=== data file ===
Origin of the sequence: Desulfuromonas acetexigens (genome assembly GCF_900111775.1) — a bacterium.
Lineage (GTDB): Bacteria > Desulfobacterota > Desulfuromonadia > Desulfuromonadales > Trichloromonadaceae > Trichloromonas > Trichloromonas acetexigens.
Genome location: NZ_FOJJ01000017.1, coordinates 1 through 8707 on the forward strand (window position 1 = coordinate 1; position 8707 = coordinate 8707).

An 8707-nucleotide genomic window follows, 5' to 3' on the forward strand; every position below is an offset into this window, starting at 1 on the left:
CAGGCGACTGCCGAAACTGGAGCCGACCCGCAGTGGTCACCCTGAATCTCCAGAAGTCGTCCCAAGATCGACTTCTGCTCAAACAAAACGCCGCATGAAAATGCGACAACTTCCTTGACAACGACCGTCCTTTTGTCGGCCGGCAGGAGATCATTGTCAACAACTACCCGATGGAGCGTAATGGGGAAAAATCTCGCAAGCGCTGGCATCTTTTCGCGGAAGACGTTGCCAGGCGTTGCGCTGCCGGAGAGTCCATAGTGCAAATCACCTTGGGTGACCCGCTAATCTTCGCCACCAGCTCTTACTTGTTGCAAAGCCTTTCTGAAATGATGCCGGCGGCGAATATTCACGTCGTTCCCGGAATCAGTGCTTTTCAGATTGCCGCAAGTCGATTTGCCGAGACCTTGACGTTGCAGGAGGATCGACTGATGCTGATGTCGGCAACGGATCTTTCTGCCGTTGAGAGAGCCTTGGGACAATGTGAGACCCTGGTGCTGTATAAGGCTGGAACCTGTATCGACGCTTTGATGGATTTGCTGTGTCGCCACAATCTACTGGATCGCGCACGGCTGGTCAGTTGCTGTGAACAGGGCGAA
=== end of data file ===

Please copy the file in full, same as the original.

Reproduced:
Origin of the sequence: Desulfuromonas acetexigens (genome assembly GCF_900111775.1) — a bacterium.
Lineage (GTDB): Bacteria > Desulfobacterota > Desulfuromonadia > Desulfuromonadales > Trichloromonadaceae > Trichloromonas > Trichloromonas acetexigens.
Genome location: NZ_FOJJ01000017.1, coordinates 1 through 8707 on the forward strand (window position 1 = coordinate 1; position 8707 = coordinate 8707).

An 8707-nucleotide genomic window follows, 5' to 3' on the forward strand; every position below is an offset into this window, starting at 1 on the left:
CAGGCGACTGCCGAAACTGGAGCCGACCCGCAGTGGTCACCCTGAATCTCCAGAAGTCGTCCCAAGATCGACTTCTGCTCAAACAAAACGCCGCATGAAAATGCGACAACTTCCTTGACAACGACCGTCCTTTTGTCGGCCGGCAGGAGATCATTGTCAACAACTACCCGATGGAGCGTAATGGGGAAAAATCTCGCAAGCGCTGGCATCTTTTCGCGGAAGACGTTGCCAGGCGTTGCGCTGCCGGAGAGTCCATAGTGCAAATCACCTTGGGTGACCCGCTAATCTTCGCCACCAGCTCTTACTTGTTGCAAAGCCTTTCTGAAATGATGCCGGCGGCGAATATTCACGTCGTTCCCGGAATCAGTGCTTTTCAGATTGCCGCAAGTCGATTTGCCGAGACCTTGACGTTGCAGGAGGATCGACTGATGCTGATGTCGGCAACGGATCTTTCTGCCGTTGAGAGAGCCTTGGGACAATGTGAGACCCTGGTGCTGTATAAGGCTGGAACCTGTATCGACGCTTTGATGGATTTGCTGTGTCGCCACAATCTACTGGATCGCGCACGGCTGGTCAGTTGCTGTGAACAGGGCGAA